Search and Rescue

Today was the first official day of 11th Telluride Patient Safety Camp and it far exceeded any expectations I might have had. From the moment I sat around the fire outside of our beautiful lodge nestled in the jaw dropping landscape that makes up Telluride, I was sold. The enthusiasm of everyone around me, the great conversations and the energy radiating off of this group of people all excited to be here learning from some of the best in patient safety as well as from each other tipped me off that this is going an unforgettable experience in my medical career.

After hopping on the gondola and experiencing one of the best morning commutes I could imagine, we settled in for a day filled with thoughtful discussion, heart wrenching stories and collaborative learning. Unlike many of my colleagues here, I have a very limited background in quality improvement and patient safety. I am here because of a personal experience where a family member of mine was subject to a medical error that rocked our family and forever changed it. I came to seek out knowledge that I feel is one of the most important topics I should be learning in my medical school curriculum but has been largely absent, at least so far. I also just completed my first year of medical school so I also have a very limited exposure to working in the hospital and seeing these errors occur from the physician and nurse’s side. For this reason I am so grateful to be put together with this group of people who are able to contribute so many different perspectives and experiences that I can feed off of and discuss these difficult topics with.

Early in our day we had the opportunity to do just that. We were shown “The Faces of Medical Errors…From Tears to Transparency: The Story of Lewis Blackman.” This video brought up so many different emotions and thoughts as it played through. I expected that it was going to be sad and that the preventable mistakes made would anger me but a lot of things shocked me as well. One quote that really stood out to me was when Lewis’s mother Helen said “We were just hoping that by morning somebody who knew what they were doing and could help us could come.” The first thought that went through my head was what?! This sounds like a person involved in a search and rescue not in a hospital where you would expect to be safe.

In reality, the hospital seemed like the most unsafe place Lewis could have been. No one was searching further into Lewis’s problems and no one was goal-oriented and mindful enough to rescue him either. So many small errors and assumptions were made in a system where there was no net to catch them and a culture that seemed to further perpetuate the arising problems rather than empowering the medical team to even acknowledge them. It quickly became apparent that most people here at Telluride have encountered similar problems and frustrations because everyone immediately jumped to offering solutions to Lewis’s case. However, when Paul Levy asked us to think about how this could happen to any hospital, I began thinking and we began discussing the systematic and cultural issues that are widespread across the entire health care system. I latched onto the fact that in medicine, for physicians especially, we have perpetuated this culture that doesn’t allow uncertainty. As a first year medical student, I spent most of my time in the clinical setting uncertain. Formulating a differential diagnosis is a skill I am far from mastering and although I know I will become much better at this as I continue on my education, I can’t imagine being completely certain with only a small snapshot of my patient and a few pieces to their puzzle.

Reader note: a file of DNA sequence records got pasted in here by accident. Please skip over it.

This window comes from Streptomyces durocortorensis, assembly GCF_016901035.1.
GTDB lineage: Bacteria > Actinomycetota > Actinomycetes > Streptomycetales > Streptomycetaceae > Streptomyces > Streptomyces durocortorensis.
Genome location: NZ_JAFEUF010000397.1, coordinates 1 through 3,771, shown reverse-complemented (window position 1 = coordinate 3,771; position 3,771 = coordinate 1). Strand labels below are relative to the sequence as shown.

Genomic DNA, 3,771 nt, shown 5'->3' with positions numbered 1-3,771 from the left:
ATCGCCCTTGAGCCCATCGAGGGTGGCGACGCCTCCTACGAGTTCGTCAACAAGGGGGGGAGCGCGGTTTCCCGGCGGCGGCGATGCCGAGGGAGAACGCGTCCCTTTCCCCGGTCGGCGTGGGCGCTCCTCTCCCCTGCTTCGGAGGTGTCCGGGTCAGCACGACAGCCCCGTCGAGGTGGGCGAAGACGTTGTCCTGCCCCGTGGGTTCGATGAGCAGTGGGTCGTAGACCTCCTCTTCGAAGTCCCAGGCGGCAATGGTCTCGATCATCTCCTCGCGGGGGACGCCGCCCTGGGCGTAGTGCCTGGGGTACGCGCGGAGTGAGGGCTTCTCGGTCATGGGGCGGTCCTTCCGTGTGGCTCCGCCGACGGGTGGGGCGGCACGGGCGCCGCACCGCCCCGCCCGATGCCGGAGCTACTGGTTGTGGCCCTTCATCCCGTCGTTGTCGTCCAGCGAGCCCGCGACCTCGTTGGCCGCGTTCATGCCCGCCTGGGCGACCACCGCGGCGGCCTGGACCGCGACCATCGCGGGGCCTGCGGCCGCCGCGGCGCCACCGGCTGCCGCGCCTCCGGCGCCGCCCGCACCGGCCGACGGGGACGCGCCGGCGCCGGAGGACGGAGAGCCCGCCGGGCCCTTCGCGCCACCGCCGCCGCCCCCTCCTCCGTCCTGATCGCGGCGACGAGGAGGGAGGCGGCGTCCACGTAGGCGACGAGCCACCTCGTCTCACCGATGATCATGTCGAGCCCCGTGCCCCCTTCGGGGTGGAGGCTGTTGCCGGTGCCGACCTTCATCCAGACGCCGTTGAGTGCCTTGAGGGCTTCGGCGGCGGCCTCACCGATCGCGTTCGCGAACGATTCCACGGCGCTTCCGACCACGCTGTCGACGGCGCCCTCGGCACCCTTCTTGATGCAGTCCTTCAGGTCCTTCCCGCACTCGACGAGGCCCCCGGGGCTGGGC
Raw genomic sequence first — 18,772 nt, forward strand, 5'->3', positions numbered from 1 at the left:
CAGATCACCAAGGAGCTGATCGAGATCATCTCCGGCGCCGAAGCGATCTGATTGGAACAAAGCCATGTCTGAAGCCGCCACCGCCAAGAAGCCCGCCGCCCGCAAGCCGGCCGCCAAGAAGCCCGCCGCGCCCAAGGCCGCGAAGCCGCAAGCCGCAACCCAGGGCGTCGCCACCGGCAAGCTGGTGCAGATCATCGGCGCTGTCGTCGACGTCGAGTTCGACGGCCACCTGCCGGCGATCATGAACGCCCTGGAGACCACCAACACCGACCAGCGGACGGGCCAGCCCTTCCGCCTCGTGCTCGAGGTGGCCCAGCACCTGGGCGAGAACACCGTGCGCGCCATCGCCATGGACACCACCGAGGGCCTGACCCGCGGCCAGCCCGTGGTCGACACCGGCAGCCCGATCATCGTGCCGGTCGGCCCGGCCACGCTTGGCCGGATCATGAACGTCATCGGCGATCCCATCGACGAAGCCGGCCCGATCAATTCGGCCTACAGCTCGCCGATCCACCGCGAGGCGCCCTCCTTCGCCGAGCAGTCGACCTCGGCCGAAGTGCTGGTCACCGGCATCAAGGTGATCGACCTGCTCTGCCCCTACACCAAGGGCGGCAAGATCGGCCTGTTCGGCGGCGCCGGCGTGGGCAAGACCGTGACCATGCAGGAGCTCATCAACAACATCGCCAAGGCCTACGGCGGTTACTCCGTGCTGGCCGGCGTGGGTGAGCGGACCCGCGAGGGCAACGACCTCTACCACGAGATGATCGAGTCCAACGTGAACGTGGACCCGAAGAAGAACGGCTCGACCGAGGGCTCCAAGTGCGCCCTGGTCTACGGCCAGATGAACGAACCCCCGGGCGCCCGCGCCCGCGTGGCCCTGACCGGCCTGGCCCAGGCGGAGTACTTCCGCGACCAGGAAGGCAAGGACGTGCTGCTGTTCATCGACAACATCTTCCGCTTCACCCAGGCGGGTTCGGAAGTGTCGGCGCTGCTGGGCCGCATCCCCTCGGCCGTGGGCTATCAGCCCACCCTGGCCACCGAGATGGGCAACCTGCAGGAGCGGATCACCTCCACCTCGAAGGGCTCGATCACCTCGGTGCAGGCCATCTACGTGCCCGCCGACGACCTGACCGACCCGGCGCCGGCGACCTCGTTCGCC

In Lewis’s case it seemed like that is what the medical team was doing. How could they fully understand their patient Lewis and his post-operative course without including his mother in the conversation who has been in the room with him the whole time and has the best understanding of who her son is as a human being? How could they be so certain that Lewis was doing “well” and his pain was just due to constipation when there was no cross-communication and no one was asking the most important question: “What is the worst it could be?” As we all learned from watching the video, they couldn’t, but the culture they worked in and were trained in taught them they must. As our discussion continued and our diverse group of students shared their experiences with the challenging and sometimes dangerous culture we practice medicine in, it became easy to see how this could happen to any hospital and to any family, and it does.

I learned so much in one day at Telluride and I cannot wait to see what the next few days bring. Being a part of this experience so early in my education is empowering. I feel very lucky that there is such an incredible group of people passionate enough about patient safety to bring all of us out here and share with us lessons and tools that will help us be better health care providers and begin changing the culture in which we care for our fellow human beings.